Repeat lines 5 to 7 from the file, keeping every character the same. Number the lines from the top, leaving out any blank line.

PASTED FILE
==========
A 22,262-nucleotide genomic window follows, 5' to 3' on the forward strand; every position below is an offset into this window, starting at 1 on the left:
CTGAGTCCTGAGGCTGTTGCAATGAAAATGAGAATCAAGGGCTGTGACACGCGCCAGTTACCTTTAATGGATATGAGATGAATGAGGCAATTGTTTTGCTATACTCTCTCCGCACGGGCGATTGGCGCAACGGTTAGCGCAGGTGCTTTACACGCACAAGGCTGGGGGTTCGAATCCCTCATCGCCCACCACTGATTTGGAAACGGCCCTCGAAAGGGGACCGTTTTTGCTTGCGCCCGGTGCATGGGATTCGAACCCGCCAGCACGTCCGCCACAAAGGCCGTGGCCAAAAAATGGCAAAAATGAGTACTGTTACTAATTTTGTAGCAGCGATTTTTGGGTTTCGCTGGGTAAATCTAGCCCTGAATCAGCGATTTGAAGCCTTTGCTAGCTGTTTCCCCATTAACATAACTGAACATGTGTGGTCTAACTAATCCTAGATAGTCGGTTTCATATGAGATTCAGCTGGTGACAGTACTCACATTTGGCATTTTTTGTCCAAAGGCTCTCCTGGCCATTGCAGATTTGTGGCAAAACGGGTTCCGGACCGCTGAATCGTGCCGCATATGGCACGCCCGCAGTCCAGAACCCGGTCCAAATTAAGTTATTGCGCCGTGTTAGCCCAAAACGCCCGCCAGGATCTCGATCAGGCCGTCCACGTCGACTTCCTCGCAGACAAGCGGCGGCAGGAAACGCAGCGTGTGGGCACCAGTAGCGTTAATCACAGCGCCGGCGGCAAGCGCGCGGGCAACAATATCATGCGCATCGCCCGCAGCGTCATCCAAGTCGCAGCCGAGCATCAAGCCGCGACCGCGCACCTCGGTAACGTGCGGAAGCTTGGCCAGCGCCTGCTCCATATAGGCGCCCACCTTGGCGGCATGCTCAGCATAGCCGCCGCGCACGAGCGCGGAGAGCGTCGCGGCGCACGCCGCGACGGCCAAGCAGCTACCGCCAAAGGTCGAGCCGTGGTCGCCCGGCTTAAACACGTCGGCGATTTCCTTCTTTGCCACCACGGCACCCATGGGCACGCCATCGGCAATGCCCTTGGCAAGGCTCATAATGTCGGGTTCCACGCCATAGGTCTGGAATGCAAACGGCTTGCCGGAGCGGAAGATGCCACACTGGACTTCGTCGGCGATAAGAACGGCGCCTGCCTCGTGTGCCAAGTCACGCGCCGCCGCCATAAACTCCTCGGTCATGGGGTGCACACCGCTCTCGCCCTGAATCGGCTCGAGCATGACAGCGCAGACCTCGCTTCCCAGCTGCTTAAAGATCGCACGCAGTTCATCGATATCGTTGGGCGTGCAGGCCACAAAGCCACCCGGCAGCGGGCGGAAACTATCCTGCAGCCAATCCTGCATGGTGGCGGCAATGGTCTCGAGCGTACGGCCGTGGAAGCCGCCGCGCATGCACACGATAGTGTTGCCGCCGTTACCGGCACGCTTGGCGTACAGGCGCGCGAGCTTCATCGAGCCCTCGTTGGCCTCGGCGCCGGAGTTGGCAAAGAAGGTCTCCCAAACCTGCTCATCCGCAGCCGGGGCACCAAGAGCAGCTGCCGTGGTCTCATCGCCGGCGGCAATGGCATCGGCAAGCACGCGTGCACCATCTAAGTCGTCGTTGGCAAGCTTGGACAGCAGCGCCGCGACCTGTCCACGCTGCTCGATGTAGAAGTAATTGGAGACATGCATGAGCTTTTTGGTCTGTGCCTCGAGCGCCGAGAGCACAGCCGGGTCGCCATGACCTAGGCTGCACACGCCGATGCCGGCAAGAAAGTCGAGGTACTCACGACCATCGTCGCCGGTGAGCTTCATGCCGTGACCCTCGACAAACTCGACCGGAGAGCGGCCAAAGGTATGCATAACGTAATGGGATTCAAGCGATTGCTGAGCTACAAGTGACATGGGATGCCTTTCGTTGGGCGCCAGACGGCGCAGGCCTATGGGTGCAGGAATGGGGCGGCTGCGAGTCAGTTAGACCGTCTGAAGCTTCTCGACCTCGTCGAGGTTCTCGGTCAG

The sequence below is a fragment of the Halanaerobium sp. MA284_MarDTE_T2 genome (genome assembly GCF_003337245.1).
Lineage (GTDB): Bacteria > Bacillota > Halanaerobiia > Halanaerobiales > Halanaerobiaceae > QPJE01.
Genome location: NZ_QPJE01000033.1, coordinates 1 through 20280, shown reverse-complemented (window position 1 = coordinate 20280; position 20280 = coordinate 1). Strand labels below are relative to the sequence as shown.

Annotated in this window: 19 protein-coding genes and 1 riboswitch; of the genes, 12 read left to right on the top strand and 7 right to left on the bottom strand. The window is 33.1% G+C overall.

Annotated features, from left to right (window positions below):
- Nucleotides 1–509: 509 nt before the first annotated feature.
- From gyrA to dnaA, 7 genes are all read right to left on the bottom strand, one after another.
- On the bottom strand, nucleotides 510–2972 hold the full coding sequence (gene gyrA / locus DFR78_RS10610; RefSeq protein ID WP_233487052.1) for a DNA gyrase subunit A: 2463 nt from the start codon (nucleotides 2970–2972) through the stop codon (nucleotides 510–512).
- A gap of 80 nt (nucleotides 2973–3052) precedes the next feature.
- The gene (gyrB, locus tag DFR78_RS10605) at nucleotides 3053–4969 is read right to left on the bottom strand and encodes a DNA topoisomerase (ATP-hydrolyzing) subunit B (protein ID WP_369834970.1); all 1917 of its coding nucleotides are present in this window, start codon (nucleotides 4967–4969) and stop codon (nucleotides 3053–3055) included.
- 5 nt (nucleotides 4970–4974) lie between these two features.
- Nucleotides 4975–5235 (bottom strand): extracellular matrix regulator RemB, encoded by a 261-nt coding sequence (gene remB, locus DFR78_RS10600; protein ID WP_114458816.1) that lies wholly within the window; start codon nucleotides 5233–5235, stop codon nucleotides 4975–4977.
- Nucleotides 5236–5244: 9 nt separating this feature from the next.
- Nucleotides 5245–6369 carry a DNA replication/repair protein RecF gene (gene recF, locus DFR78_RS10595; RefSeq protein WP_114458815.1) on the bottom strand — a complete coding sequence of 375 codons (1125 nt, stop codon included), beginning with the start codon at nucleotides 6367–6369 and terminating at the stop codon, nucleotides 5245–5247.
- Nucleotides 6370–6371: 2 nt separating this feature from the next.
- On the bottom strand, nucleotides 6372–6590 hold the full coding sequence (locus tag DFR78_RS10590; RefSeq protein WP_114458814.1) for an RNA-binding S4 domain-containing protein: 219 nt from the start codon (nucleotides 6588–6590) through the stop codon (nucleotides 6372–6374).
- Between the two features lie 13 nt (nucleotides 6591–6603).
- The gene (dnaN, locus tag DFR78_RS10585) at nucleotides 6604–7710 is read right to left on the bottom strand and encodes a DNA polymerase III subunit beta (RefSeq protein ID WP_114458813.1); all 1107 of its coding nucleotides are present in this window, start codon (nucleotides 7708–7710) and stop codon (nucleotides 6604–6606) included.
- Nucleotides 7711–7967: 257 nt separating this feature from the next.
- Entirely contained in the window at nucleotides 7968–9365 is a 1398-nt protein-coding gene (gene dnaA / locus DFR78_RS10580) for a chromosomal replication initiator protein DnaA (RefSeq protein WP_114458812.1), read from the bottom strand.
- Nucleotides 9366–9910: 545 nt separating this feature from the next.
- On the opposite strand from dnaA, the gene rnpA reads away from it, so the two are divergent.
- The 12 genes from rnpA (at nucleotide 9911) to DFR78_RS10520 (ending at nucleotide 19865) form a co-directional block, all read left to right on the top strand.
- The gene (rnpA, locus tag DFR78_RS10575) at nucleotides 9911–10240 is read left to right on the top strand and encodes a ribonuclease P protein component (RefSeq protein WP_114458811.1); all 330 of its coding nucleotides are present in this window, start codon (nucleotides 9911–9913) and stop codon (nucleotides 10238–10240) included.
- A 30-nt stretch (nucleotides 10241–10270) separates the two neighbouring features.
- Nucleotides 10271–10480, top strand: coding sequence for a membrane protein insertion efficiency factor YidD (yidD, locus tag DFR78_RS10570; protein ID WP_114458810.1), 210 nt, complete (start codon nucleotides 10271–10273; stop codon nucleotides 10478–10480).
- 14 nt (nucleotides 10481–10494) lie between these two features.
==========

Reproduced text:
Genome location: NZ_QPJE01000033.1, coordinates 1 through 20280, shown reverse-complemented (window position 1 = coordinate 20280; position 20280 = coordinate 1). Strand labels below are relative to the sequence as shown.

Annotated in this window: 19 protein-coding genes and 1 riboswitch; of the genes, 12 read left to right on the top strand and 7 right to left on the bottom strand. The window is 33.1% G+C overall.

Annotated features, from left to right (window positions below):